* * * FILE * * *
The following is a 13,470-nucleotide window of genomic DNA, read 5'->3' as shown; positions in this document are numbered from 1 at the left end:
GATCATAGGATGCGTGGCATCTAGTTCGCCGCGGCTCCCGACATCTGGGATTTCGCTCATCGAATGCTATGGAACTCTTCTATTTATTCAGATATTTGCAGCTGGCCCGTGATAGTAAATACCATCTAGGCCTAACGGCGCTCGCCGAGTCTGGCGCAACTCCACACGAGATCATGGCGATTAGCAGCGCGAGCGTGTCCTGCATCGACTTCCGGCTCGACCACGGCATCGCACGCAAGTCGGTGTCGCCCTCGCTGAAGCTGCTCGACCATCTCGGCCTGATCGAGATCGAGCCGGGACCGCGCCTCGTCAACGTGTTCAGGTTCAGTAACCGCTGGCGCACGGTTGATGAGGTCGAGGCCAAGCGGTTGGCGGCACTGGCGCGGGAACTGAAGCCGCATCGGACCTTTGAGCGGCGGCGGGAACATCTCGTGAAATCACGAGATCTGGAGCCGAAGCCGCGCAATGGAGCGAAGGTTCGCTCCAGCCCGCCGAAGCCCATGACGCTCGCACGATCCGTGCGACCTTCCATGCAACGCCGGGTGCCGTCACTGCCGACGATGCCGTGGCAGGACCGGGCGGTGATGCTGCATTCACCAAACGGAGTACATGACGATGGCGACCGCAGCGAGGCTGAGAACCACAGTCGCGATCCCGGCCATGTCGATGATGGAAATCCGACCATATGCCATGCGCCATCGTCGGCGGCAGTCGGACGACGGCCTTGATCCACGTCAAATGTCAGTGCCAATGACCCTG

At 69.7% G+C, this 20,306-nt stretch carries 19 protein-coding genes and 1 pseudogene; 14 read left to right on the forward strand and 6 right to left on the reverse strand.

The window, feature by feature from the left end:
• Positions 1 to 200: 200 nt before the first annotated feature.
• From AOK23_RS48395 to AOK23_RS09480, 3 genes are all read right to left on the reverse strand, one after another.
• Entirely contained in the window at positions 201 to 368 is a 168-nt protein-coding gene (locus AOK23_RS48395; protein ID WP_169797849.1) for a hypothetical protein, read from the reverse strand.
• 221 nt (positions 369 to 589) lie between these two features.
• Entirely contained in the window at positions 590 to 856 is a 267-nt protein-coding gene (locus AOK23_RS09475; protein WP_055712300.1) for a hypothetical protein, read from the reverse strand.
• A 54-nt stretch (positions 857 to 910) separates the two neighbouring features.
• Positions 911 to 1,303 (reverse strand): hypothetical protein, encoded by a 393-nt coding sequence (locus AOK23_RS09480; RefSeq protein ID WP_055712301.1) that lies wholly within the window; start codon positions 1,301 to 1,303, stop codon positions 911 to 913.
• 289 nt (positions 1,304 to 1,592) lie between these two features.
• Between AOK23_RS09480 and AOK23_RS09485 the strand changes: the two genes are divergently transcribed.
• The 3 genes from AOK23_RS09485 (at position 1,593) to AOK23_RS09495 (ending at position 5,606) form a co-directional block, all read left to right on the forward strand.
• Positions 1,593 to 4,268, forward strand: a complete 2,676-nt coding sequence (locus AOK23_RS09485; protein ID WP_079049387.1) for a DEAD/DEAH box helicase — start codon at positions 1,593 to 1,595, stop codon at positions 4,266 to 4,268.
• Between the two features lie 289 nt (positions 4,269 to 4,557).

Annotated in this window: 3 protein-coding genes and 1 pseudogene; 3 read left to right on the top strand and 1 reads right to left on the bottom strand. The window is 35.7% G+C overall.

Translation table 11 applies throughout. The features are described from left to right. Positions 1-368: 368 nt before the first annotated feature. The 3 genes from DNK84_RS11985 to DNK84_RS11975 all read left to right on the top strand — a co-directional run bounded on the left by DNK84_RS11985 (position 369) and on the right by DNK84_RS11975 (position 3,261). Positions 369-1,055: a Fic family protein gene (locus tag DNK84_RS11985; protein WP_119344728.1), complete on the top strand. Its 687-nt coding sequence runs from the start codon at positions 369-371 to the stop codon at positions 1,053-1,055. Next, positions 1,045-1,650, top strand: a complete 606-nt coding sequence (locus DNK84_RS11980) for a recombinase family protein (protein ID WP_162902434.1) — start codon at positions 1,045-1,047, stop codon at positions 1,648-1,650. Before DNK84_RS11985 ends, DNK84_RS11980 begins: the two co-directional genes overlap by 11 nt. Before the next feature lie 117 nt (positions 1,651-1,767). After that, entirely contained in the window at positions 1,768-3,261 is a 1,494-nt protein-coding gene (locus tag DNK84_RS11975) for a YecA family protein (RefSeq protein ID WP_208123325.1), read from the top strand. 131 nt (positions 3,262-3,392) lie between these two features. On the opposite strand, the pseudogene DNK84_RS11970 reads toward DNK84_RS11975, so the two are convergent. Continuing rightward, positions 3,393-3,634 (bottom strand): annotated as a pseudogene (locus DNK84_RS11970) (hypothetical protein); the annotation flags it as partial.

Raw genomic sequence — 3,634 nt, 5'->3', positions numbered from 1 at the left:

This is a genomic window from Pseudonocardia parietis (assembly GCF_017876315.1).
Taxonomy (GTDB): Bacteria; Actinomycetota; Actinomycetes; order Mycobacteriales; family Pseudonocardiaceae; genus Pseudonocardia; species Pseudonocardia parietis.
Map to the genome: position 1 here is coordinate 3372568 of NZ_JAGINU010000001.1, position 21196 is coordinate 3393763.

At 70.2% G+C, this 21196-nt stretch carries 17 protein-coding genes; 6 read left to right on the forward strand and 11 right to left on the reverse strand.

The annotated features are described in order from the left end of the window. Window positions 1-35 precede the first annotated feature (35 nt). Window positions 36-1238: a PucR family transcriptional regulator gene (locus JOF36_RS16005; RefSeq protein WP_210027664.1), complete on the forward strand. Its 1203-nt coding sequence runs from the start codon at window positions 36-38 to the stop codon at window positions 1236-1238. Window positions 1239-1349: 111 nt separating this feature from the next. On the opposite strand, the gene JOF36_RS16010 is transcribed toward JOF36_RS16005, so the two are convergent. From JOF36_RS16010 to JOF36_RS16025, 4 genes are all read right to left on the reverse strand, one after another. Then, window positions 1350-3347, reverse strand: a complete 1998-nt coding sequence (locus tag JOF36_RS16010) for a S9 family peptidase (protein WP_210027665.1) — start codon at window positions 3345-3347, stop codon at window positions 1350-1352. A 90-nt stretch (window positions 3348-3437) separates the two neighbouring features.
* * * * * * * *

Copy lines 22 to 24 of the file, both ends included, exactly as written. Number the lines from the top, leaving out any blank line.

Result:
Map to the genome: position 1 here is coordinate 3372568 of NZ_JAGINU010000001.1, position 21196 is coordinate 3393763.

At 70.2% G+C, this 21196-nt stretch carries 17 protein-coding genes; 6 read left to right on the forward strand and 11 right to left on the reverse strand.

The annotated features are described in order from the left end of the window. Window positions 1-35 precede the first annotated feature (35 nt). Window positions 36-1238: a PucR family transcriptional regulator gene (locus JOF36_RS16005; RefSeq protein WP_210027664.1), complete on the forward strand. Its 1203-nt coding sequence runs from the start codon at window positions 36-38 to the stop codon at window positions 1236-1238. Window positions 1239-1349: 111 nt separating this feature from the next. On the opposite strand, the gene JOF36_RS16010 is transcribed toward JOF36_RS16005, so the two are convergent. From JOF36_RS16010 to JOF36_RS16025, 4 genes are all read right to left on the reverse strand, one after another. Then, window positions 1350-3347, reverse strand: a complete 1998-nt coding sequence (locus tag JOF36_RS16010) for a S9 family peptidase (protein WP_210027665.1) — start codon at window positions 3345-3347, stop codon at window positions 1350-1352. A 90-nt stretch (window positions 3348-3437) separates the two neighbouring features.